Music Review: Wide Awake!

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Rough Trade Records

Released in May of 2018, “Wide Awake!” marks indie band Parquet Courts’ sixth album.

JJ Hill, assistant editor

As one of the largest forms of entertainment, music is no stranger to politics. Kendrick Lamar, for example, is heavily praised for his use of catchy music in getting his message across, even having conceptualized the entirety of “DAMN.” based off of his experiences growing up as a black man in America.

Parquet Courts is another great example of this. Many who are drawn in from their catchy, post-pop tracks find themselves caught in the band’s strong arguments.

On “Wide Awaaaaake!,” Parquet Courts packs their fiercest social commentary to date with smooth, catchy tracks guaranteed to leave whoever crosses its path with a mark.

Throughout the record, Andrew Savage and Austin Brown touch on subjects such as police brutality, normalization of violence in America, and Earth’s eventual demise through global warming.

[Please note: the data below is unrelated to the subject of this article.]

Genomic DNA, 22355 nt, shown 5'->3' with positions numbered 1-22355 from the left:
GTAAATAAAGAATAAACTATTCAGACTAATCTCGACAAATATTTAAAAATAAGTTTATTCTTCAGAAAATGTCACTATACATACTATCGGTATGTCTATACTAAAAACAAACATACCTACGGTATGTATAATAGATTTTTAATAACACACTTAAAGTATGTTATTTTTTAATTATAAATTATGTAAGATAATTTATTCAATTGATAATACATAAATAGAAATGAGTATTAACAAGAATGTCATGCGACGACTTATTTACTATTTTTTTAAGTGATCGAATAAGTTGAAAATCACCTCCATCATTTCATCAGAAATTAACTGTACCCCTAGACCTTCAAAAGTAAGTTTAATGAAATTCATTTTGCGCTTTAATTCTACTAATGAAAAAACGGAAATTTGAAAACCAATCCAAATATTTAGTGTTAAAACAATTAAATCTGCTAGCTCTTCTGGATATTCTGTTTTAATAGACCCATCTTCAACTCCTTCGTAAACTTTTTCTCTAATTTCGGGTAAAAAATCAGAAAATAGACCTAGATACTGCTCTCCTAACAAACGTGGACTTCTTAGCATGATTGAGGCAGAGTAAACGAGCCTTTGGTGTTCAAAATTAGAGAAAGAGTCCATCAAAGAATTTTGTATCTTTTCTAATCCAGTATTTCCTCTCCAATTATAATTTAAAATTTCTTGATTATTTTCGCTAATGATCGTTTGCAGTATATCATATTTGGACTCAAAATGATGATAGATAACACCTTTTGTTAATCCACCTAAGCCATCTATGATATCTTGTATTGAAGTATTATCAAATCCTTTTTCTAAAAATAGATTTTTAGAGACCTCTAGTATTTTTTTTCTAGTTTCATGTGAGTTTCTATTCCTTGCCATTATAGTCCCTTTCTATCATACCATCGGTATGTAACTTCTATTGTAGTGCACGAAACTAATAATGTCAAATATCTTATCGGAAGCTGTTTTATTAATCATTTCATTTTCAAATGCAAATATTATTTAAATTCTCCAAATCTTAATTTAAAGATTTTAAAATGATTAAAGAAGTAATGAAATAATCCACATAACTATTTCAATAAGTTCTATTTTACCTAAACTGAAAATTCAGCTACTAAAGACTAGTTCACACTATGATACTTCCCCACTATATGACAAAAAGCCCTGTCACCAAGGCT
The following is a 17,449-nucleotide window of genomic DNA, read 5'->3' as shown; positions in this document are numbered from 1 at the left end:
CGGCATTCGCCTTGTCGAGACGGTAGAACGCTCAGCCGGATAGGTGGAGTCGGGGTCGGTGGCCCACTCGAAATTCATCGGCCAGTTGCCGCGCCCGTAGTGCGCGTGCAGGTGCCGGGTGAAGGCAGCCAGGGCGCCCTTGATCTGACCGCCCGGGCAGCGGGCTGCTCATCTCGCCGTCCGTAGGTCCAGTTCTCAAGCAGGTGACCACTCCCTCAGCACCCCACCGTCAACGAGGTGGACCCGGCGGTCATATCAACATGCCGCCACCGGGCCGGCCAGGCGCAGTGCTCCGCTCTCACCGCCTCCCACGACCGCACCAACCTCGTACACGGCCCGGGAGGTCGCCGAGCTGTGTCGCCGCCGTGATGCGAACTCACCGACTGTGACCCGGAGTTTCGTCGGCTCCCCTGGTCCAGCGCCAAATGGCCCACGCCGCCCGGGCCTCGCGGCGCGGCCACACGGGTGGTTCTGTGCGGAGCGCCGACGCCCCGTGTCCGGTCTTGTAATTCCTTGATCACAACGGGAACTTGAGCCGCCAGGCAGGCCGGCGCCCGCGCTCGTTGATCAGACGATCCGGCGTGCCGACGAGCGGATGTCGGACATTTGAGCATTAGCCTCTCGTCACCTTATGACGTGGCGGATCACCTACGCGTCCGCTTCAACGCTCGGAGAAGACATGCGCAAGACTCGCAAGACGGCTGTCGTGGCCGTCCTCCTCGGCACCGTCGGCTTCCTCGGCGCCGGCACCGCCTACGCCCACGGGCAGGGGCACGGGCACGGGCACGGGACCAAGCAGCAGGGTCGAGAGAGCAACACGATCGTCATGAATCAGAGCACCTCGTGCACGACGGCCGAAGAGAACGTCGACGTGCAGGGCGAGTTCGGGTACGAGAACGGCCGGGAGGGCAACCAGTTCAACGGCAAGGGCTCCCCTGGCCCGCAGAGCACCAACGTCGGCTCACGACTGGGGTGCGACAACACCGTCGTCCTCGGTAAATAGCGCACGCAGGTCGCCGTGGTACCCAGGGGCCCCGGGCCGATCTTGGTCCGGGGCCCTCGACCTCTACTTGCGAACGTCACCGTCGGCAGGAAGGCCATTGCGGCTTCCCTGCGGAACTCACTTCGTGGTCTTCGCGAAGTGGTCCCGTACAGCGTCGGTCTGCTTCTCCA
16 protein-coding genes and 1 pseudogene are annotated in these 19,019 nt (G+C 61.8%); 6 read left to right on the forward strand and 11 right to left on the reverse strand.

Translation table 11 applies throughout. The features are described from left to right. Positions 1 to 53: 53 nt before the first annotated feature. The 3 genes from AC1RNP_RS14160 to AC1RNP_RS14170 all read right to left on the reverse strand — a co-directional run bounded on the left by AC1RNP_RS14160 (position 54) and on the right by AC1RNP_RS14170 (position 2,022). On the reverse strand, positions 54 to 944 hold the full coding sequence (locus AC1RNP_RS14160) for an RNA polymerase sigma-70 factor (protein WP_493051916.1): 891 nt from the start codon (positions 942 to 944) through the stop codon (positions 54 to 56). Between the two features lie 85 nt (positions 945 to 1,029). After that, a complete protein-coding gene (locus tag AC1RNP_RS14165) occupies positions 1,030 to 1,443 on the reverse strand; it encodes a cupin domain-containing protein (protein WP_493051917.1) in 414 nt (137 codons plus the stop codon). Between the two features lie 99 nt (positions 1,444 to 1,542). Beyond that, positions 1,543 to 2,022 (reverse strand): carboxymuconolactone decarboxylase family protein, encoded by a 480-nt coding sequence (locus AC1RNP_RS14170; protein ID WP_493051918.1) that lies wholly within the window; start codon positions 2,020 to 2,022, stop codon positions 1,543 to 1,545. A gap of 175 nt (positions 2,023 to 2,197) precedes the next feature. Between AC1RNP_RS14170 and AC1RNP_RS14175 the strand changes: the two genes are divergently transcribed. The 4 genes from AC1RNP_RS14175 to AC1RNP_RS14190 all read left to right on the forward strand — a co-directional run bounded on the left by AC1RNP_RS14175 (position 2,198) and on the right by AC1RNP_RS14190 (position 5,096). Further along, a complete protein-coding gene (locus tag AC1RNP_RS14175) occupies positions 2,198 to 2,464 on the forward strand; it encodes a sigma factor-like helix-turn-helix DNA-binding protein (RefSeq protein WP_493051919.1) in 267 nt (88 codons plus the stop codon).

The album explodes out of the gate with “Total Football,” an anthem dedicated to questioning authority and asking if we’re all too focused on minor issues to realize we’re being oppressed.

While mainly focusing on political upheaval, the record also contains a number of personal anecdotes and life lessons focused on self-betterment and the true meaning of love to the average person.

On tracks like “Almost Had to Start a Fight / In and Out of Patience,” Savage shares lines such as “I want, I want, I want, I want not to feel numb about death; finding, finding, finding, finding peace is not an easy task.” He finds himself in a position in which he can’t justify his life in a deemed capitalistic nightmare.

With its heavy inclination towards politics, “Wide Awaaaaake!” is easy to listen to but hard to digest. Whether it resonates or not is a choice left to the listener.

 

Quick take: On “Wide Awaaaaake!”, Parquet Courts packs their fiercest social commentary to date with smooth, catchy tracks guaranteed to leave whoever crosses its path with a mark.

   With its heavy inclination towards politics, the record is easy to listen to but hard to digest. Whether it resonates or not is a choice left to the listener.

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